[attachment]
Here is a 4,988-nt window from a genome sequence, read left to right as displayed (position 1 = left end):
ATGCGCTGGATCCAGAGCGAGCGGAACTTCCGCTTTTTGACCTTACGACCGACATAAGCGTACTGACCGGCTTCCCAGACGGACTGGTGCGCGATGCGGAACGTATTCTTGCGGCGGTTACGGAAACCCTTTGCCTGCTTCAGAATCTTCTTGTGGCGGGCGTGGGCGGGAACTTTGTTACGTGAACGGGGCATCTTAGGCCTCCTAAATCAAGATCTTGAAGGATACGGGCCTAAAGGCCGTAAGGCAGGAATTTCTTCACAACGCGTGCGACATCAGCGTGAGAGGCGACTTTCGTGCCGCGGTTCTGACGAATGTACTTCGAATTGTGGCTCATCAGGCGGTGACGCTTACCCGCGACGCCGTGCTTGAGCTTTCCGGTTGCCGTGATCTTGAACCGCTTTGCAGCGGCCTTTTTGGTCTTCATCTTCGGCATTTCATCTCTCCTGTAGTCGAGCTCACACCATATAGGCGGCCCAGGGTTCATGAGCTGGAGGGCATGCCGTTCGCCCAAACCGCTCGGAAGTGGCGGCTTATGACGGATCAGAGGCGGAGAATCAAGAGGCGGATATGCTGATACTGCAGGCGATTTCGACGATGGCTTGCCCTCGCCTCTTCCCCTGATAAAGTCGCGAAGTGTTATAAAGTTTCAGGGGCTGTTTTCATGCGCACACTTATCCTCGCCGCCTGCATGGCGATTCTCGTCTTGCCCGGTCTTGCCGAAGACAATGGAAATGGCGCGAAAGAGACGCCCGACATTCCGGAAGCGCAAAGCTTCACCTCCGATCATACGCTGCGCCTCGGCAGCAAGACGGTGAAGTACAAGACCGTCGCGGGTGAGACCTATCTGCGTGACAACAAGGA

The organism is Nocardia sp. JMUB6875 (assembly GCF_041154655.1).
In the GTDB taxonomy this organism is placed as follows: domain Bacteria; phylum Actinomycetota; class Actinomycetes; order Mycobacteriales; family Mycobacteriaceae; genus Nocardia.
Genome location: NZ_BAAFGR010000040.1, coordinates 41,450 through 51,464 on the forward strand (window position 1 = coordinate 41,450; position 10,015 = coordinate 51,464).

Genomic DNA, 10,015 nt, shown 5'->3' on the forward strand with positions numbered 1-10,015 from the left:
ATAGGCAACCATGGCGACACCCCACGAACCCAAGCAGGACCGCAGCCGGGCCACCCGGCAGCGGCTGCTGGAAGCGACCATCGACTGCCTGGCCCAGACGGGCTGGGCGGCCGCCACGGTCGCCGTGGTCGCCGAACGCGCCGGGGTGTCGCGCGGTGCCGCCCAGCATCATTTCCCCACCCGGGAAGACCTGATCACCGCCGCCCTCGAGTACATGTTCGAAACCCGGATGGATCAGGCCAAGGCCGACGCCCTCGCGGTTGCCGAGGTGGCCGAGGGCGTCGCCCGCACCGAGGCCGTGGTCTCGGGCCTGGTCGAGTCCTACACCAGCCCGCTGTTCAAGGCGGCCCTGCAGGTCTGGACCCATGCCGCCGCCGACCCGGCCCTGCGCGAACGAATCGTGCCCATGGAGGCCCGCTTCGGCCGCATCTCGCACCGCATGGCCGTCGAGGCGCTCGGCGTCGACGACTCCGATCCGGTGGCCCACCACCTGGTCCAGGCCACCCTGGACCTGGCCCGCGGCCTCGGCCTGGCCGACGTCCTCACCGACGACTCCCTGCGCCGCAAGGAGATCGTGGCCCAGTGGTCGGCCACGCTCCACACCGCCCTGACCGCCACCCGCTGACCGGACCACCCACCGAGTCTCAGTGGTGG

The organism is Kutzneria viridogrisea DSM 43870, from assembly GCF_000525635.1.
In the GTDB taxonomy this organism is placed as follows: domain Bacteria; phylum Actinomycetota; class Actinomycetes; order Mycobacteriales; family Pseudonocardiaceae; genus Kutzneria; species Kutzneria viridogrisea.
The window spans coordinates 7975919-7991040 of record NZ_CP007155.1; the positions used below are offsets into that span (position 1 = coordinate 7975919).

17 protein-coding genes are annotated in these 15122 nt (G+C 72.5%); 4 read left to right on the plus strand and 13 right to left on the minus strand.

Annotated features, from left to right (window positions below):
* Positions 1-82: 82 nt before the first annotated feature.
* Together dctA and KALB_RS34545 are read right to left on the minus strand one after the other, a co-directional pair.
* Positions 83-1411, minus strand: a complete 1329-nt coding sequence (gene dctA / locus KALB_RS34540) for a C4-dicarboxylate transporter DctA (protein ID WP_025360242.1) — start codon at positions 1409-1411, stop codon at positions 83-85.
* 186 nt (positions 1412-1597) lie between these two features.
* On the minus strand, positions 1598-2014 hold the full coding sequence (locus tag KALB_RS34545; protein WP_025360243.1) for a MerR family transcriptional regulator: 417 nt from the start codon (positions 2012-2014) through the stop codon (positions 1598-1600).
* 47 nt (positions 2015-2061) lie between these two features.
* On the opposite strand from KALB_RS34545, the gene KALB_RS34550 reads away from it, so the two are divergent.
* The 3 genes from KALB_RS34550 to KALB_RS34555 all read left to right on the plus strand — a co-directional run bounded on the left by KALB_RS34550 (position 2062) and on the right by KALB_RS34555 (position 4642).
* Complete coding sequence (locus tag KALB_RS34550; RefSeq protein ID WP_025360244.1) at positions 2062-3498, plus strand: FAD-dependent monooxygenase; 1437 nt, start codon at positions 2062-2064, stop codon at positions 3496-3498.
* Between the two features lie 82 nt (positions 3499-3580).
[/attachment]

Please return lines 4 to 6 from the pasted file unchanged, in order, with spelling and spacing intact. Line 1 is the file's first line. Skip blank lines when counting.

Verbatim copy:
In the GTDB taxonomy this organism is placed as follows: domain Bacteria; phylum Actinomycetota; class Actinomycetes; order Mycobacteriales; family Mycobacteriaceae; genus Nocardia.
Genome location: NZ_BAAFGR010000040.1, coordinates 41,450 through 51,464 on the forward strand (window position 1 = coordinate 41,450; position 10,015 = coordinate 51,464).

Genomic DNA, 10,015 nt, shown 5'->3' on the forward strand with positions numbered 1-10,015 from the left: